Bill Lonero

Picture of Bill Lonero

Slather

Bill Lonero - Slather ©2003 Star Machine Records
1. Cyberotic
2. Mr Grinch
3. 12:34
4. Heart Of The Soul
5. Slather
6. Half Moon Nights
7. Song For Young
8. 11th Hour
9. Moments
10. Sidesteppin'

Italian-Americans are extremely well represented among the once-glorious crowd of virtuoso guitarists; Satriani, Vai, Petrucci and DiMeola being the most obvious examples. So when someone named Bill Lonero comes along with an instrumental guitar album, one is tempted to give him the benefit of the doubt and assume said album will feature great over-the-top guitar, especially when said album features Satriani cohort Stu Hamm on bass and Vai sideman Mike Mangini on drums.

Big mistake. Slather is quite possibly the worst instrumental rock album I have ever heard. Not only are the melodies bad emulations of Satriani's ("Cyberotic") and the harmonies repetitive and simplistic ("Half Moon Nights"), Lonero's playing is laughably amateurish and his incompetence is, well, slathered all over this pathetic record. Clams abound ("Cyberotic"); "Slather", the title track, is filled with bad wannabe-Satriani legato phrases that go nowhere and run-of-the-mill Whammy-pedal effects Steve Vai's mechanic's brother-in-law could have come up with, Lonero's intonation is often questionable ("Song for Young") and when he tackles the requisite power-trio boogie ("Sidesteppin'"), his stunted lines make it abundantly clear he's completely out of his league. The most striking aspect of Lonero's playing is that he sounds as if he's constantly on the edge of his seat and can barely keep up with the backing tracks: his rhythmic placement is questionable, to put it mildly, and his lead lines betray a dire lack of planning and experience in what makes a good solo that goes somewhere (cf. the work of Brett Garsed, Steve Vai or Chris Poland).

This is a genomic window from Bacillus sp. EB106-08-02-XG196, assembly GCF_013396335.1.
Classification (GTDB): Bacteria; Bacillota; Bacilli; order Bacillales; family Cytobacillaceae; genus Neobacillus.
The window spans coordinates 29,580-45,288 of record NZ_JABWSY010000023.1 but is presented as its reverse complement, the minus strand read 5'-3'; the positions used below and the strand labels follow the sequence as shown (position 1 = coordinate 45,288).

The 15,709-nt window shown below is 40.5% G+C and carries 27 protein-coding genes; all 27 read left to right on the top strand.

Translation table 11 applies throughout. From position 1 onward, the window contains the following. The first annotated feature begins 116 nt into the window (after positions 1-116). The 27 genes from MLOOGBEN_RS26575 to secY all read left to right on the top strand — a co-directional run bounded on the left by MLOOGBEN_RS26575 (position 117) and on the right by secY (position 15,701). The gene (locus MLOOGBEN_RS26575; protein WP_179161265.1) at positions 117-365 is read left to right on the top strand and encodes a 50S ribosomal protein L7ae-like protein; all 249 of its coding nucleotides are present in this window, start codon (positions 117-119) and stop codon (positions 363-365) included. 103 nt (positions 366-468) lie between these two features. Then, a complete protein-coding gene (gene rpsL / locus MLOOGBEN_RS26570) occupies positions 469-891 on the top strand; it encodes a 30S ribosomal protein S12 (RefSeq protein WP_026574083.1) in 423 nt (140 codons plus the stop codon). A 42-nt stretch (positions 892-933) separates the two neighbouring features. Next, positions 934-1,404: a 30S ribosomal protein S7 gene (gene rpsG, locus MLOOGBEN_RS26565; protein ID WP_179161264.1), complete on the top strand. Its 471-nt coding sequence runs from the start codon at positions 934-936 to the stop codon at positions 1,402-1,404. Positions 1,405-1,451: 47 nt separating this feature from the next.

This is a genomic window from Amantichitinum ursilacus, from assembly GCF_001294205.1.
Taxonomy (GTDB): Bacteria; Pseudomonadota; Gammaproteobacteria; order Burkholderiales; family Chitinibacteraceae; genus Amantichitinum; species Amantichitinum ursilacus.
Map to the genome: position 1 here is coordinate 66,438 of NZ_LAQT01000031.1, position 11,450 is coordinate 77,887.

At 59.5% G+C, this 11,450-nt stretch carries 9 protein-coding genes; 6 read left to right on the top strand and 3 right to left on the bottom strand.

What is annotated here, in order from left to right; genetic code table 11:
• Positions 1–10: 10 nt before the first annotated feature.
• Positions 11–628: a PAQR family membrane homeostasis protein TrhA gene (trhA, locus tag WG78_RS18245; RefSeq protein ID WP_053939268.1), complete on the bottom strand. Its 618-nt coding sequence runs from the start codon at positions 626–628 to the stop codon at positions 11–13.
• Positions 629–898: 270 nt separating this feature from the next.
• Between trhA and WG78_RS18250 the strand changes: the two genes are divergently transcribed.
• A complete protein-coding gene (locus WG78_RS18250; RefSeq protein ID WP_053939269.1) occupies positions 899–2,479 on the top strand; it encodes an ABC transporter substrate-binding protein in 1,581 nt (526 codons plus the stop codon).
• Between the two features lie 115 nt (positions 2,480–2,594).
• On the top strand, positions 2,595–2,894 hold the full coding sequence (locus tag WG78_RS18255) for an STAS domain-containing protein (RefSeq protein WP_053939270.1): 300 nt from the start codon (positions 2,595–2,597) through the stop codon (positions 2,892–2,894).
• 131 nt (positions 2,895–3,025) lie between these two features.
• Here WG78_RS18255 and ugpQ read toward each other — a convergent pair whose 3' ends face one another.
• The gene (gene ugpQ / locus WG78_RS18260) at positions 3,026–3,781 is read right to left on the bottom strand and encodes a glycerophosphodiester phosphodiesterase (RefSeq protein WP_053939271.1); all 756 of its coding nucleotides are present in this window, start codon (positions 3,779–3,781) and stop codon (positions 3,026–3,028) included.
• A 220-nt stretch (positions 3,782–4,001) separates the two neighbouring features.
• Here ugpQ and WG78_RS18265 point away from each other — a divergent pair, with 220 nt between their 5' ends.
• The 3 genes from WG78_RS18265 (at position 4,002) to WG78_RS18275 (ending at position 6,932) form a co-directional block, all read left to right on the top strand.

Lonero is evidently very proud of having recorded most tracks all the way through and leaving everything captured as is, instead of fixing it in the mix. But no amount of studio trickery could have fixed this in the mix, short of scrapping all the guitar tracks and releasing the CD as a background jam CD for beginning guitarists - the rhythm tracks are indeed excellent, albeit hampered by fourth-rate chord progressions. And to be fair, if you can abstract away from the vile guitar playing and compositions, the overall sound is pretty darn good.

That this man gets any gigs is testimony to the sad fact that the vast majority of instrumental guitar rock fans are deaf and will lap up just about anything. Maybe it's their mullets. Or the noise of their Camaros' engines. Either way, the only shredding on this album is the one it will undergo between the blades of my trusty Fellowes(tm) Cross-Cut.

Review by Rog The Frog Billerey-Mosier

Review date: 07/2004

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